Miter Saw Features
When you shop for a miter saw, you’ll discover a wide variety of miter saws with various features. Here are the features you should check before you buy a miter saw:
Amps are a measurement of how powerful the saw’s motor is. The more amps a saw has, the more powerful it is. Miter saw amperage typically varies from 10 to 15 amps. For most home projects, a saw of 10 or 12 amps should be more than adequate.
As noted before, miter saws come in various sizes that relate to their blade size. A miter saw with an 8-inch blade will be fine for most DIY projects. However, if you’re going to be making longer cuts, consider getting a 12-inch miter saw.
Positive stops are preset angle points on the saw. Instead of having to manually set the saw at every angle, you can quickly make cuts at specific angles if you have a saw with positive stops. The more positive stops your saw has, the less time you’ll spend setting up your cuts.
These settings allow you to adjust the height of the saw blade so you can manage how deep your cuts will be.
Spindle or Shaft Locks
These immobilize the blade so it’s easier to change out blades.
Articulated Blade Guards
When a blade guard is articulated, it can be lifted away from the wood as you cut so you get a clearer view of your cutting line as you make your cut. An articulated guard will lower to completely cover the blade when the blade is raised.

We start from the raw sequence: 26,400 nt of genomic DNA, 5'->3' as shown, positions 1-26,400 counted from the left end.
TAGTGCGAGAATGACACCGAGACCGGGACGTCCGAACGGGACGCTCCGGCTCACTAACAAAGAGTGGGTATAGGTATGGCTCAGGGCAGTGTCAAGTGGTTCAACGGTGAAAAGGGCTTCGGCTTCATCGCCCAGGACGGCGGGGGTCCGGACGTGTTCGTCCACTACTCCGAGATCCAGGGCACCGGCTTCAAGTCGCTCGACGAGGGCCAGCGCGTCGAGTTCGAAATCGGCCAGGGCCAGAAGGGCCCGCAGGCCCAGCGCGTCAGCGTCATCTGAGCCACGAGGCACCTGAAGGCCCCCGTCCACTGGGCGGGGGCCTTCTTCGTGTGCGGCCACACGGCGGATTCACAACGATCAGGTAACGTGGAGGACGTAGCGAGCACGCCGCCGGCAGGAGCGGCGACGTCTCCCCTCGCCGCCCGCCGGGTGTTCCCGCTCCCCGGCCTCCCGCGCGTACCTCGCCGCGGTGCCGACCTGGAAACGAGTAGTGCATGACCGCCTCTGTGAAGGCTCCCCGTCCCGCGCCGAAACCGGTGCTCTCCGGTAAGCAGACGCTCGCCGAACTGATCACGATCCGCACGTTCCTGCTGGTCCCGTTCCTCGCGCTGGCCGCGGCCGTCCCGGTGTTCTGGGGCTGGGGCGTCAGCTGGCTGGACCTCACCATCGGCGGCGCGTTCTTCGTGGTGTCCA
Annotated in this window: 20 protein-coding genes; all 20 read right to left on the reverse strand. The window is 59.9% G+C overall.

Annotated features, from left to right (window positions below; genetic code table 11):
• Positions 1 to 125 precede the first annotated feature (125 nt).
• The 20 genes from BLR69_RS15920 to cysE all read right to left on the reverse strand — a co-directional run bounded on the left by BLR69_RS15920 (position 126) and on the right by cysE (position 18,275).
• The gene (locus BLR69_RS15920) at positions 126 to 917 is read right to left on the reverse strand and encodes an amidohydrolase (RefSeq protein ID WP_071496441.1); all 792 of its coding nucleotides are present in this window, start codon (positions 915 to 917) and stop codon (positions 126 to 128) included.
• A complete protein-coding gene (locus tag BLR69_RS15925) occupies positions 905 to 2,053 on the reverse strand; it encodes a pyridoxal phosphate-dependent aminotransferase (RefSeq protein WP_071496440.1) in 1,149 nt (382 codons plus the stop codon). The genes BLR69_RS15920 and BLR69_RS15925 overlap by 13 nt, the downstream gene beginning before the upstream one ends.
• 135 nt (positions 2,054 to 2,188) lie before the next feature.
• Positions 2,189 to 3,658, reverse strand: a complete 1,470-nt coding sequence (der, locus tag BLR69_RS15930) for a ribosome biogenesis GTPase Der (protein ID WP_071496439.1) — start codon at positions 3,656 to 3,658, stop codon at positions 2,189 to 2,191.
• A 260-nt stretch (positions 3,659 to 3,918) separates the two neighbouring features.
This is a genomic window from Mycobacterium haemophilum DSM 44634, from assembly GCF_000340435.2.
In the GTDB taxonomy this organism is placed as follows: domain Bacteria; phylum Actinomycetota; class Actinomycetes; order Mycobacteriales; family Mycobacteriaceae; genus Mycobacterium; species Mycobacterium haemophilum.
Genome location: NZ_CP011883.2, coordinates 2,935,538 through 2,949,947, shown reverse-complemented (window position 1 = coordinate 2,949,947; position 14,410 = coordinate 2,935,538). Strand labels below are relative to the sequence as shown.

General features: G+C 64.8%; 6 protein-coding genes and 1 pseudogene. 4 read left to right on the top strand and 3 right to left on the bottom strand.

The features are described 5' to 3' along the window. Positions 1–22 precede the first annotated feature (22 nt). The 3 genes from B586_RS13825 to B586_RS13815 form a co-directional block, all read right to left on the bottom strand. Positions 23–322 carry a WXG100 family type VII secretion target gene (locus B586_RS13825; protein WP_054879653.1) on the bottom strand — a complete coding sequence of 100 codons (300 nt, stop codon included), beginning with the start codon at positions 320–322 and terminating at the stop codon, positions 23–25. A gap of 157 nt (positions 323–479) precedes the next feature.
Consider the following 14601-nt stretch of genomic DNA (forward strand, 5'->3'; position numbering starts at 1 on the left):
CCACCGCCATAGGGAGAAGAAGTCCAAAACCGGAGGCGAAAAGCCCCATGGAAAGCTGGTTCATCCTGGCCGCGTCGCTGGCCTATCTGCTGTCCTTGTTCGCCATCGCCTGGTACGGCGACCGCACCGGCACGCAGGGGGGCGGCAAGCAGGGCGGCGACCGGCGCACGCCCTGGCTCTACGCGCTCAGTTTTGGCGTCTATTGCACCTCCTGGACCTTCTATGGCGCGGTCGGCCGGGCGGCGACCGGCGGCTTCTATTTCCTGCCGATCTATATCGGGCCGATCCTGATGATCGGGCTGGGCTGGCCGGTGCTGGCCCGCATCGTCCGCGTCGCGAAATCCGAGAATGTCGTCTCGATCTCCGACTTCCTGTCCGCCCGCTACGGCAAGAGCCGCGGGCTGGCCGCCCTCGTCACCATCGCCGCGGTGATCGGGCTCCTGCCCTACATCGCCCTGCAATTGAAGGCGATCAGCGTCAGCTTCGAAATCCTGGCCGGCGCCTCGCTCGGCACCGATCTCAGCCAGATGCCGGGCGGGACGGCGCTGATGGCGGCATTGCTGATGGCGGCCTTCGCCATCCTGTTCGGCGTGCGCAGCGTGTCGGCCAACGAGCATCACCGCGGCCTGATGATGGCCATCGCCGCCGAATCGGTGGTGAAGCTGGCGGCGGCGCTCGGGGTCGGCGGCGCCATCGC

An electric brake reverses the electrical flow to the saw motor. If a saw has these brakes, when you release the saw trigger, the current will stop the blade in about two seconds. This is much faster than just allowing the blade’s momentum to stop naturally.
Dust Chutes, Blowers, or Bags
These features help keep your work area clean by gathering the dust as you work.
These attach to the saw’s sides to provide support for long pieces of wood. Although handy, you can accomplish the same thing by using sawhorses or other separate supports.
Sliding or Flip Fences
These allow you to adjust the fence so you have customizable support for various heights and lengths of wood.
These lights project a beam or a shadow onto the wood to help you make more accurate cuts.
As the name suggests, saws with these displays give you a digital readout of bevel and miter settings.
Bottom Line Buying Advice
Although a miter saw is an important tool for a frequent DIYer and an essential tool for a woodworker, the type of miter saw you need depends on the type of project you do. For most simple DIY projects, a basic miter saw will be all you need.
If you plan to do a lot of crown molding or picture frames, you’ll want to invest in a compound saw. If you’re going to do a lot of this type of work, you’ll enjoy having a sliding compound miter saw.
As far as features go, to do your average home projects, you don’t need any of the extra features described in the last section. If you’re an avid woodworker, however, or if you simply have the money to spend and like to buy the best, look for a sliding compound miter saw with all the features listed above.
Images used with permission, courtesy of Ande Waggener